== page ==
rng('default'); dataIn = zeros(length(fftLenVecMulFFTs)*fftLenSinFFT,1); validIn = false(length(fftLenVecMulFFTs)*fftLenSinFFT,1); % Loop over the FFT lengths for ind = 1:length(fftLenVecMulFFTs) % Generate data of FFT length samples randInputData = complex(randn(1,fftLenVecMulFFTs(ind)),randn(1,fftLenVecMulFFTs(ind))); % Zero padding in between input data samples upSamplingFac = fftLenSinFFT/fftLenVecMulFFTs(ind); dataIn((ind-1)*fftLenSinFFT+1:fftLenSinFFT*ind) = upsample(randInputData,upSamplingFac); % Valid corresponding to the generated data tempValid = true(1,fftLenVecMulFFTs(ind)); validIn((ind-1)*fftLenSinFFT+1:fftLenSinFFT*ind) = upsample(tempValid,upSamplingFac); end inputDataType = 'fixdt(1,16,14)'; % Input data type can be modified here set_param('VariableSizeFFTHDLExample/Data Type Conversion','OutDataTypeStr', inputDataType); % Get FFT latency fftObj = dsp.HDLFFT('FFTLength',fftLenSinFFT,... 'Architecture','Streaming Radix 2^2',... 'ComplexMultiplication','Use 3 multipliers and 5 adders',... 'BitReversedOutput',false,... 'BitReversedInput',false,... 'Normalize',false); latency=getLatency(fftObj); % Default latency is 4137 for 2048 point FFT. additionPipelineDelay = 6; % Number of additional pipeline delays % Simulink simulation end time Total Latency = Latency of FFT + Latency of % data controller (5 clock cycles). % Total simulation running time = Total % number of input samples + Total Latency + Pipeline delay. simTime = fftLenSinFFT*(length(fftLenVecMulFFTs) + 1) + latency + additionPipelineDelay ;
'Variable-Size FFT using Single FFT' design includes a Data Controller, an FFT HDL Optimized block, and a Bin selection subsystem.
open_system([modelname '/Variable Size FFT using Single FFT']);
Data Controller subsystem controls the input data so that the input to the FFT HDL Optimized block has data samples with zeros padded in between them. The FFT HDL Optimized block is configured for an FFT length of 2048, the largest FFT length required by the LTE standard. To simplify selection of the output bins, the FFT block is configured to output the samples in bit-natural order. The FFT length is specified through input port and is sampled at the start of the frame. The requested FFT length must be delayed to match the FFT latency. The FFT length is registered using the start output signal of the FFT and the generated end of the frame signal. This method avoids implementing a large delay-matching memory. Since the input data has zeros in between samples, the output of the large FFT contains repeated copies of the FFT length samples. To get the required FFT output, the first FFT length samples are collected from the FFT output. This operation is performed by modifying the output valid signal of the FFT using the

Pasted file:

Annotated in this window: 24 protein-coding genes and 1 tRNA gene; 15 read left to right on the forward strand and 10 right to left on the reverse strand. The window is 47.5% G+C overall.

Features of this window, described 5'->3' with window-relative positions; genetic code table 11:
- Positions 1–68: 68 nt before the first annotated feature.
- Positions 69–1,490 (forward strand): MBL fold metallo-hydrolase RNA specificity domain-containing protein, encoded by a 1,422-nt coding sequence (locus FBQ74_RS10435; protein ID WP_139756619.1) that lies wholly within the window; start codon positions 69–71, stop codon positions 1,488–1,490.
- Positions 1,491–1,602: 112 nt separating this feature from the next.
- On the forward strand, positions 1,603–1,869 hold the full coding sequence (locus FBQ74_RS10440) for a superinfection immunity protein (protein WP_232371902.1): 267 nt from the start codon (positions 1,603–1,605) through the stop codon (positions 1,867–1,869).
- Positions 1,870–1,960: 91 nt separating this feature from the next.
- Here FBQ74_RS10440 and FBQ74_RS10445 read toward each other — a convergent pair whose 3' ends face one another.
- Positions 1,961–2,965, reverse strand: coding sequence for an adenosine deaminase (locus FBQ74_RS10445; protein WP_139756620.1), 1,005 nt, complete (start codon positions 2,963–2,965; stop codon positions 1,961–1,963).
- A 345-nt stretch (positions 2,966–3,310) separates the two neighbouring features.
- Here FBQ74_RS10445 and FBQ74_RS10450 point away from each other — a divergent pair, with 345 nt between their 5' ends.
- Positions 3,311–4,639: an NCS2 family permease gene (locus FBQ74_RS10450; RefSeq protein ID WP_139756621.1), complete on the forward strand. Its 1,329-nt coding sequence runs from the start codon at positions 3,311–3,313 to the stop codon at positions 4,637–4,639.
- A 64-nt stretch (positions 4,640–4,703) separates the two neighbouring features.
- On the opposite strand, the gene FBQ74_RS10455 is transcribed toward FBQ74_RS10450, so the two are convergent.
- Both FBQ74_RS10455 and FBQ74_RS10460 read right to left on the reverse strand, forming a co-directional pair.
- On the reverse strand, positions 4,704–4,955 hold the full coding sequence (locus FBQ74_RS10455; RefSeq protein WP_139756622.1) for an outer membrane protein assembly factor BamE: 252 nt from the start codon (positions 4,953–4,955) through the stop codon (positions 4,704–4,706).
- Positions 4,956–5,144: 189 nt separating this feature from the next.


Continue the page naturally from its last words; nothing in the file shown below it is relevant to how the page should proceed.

Bin selection subsystem.
This subsystem is used as a reference to compare against the output of Variable Size FFT using Single FFT. The subsystem includes five different FFT blocks (FFT 128, FFT 256, FFT 512, FFT 1024 and FFT 2048) and one MATLAB Function block. The input data will be fed to all five FFTs. Depending on the requested FFT length, one of the five FFT block is activated and FFT operation is performed. The MATLAB function block
pickFFTData selects the output from the appropriate FFT block. The output is saved to MATLAB for comparison with the output of the Variable-Size FFT using Single FFT.
open_system([modelname '/Multiple FFTs for Reference']);
The VariableSizeFFTHDL.m MATLAB script configures desired vector of FFT lengths, the size of the single FFT, and generates input data with a valid signal. It then runs the model, and compares the output of the two subsystems in MATLAB.
Run the model using the
sim command on the MATLAB command line.
The output from both subsystems is sent to the MATLAB workspace and the difference is plotted. In this case, the output of the two subsystems are identical and the error between the two sets of values is 0.
dataOut1 = out1(:); dataOut2 = out2(:); figure; plot(abs(dataOut1-dataOut2)); title('Difference between the two outputs for fixed valid pattern') xlabel('Sample Index'); ylabel('Error'); bdclose(modelname);